Become darker Become lighter
Mahogany Red Oak
The effect of sunlight on wood should not be considered a bad thing. Most woods enhance their appearance and look more stunning with this change of color. A perfect example is the silver patina Ipe and Cumaru acquire when exposed to too much sunlight.
These two unique wood species are widely used for outdoor construction due to the amazing features that make them resistant to any external factor.
Ipe and Cumaru are also very durable and less prone to scratches or splintering. These two features are why they are often chosen for high-traffic deck areas such as sidewalks, boardwalks, and backyard decks.
The natural color of Ipe varies from reddish-brown to yellowish olive-brown. Cumaru, on the other hand, is medium to dark brown, sometimes with a reddish or purple tinge. In both species, the platinum hue they get when exposed to the sunlight provides a radiant shine that enhances their elegance and beauty.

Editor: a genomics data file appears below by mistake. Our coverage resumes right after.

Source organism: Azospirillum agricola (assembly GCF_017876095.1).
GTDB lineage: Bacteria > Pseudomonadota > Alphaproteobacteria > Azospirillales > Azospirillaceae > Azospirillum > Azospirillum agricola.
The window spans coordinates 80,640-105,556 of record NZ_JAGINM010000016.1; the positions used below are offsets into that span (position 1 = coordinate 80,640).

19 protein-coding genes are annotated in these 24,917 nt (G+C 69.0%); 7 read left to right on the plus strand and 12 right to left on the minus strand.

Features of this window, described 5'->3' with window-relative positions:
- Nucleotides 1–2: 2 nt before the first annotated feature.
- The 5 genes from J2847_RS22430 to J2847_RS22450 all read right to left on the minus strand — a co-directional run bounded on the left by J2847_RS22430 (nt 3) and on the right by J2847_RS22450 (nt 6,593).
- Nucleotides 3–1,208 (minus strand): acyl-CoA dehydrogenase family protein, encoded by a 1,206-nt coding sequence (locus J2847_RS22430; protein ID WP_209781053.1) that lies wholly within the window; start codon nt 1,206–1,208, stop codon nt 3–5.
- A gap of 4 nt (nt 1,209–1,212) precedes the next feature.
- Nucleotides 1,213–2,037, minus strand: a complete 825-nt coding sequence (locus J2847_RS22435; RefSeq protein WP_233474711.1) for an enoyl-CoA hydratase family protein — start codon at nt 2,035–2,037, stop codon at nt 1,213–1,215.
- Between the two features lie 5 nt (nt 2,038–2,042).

Actually, lots of luxury resorts in the Caribbean take advantage of this color change in their facilities. An advantage of having the deck go gray is that it is even less heat-absorbent. Light color reflects most of the visible wavelengths, which, in turn, absorb less heat.
2. Preserve The Natural Color Of Hardwoods By Applying Oils To Their Surfaces
If you have a hardwood deck, you won’t need to worry about purchasing expensive products to keep it in top condition or spending a lot of time taking care of it. Hardwoods are long-lasting materials that require little to no maintenance.
Nevertheless, having a proper cleaning routine to keep your deck spotless is always a positive habit. The right way to clean your deck includes the use of oils or sealers that protect the color from fading.
We recommend this cleaning process for your hardwood deck:
- Sweep it daily to remove dirt, pollen, and leaves. You can follow this step every day, but with the rest of the process, it won’t be necessary. Repeat the washing, drying, and oiling steps once every six months, and your deck will be just fine.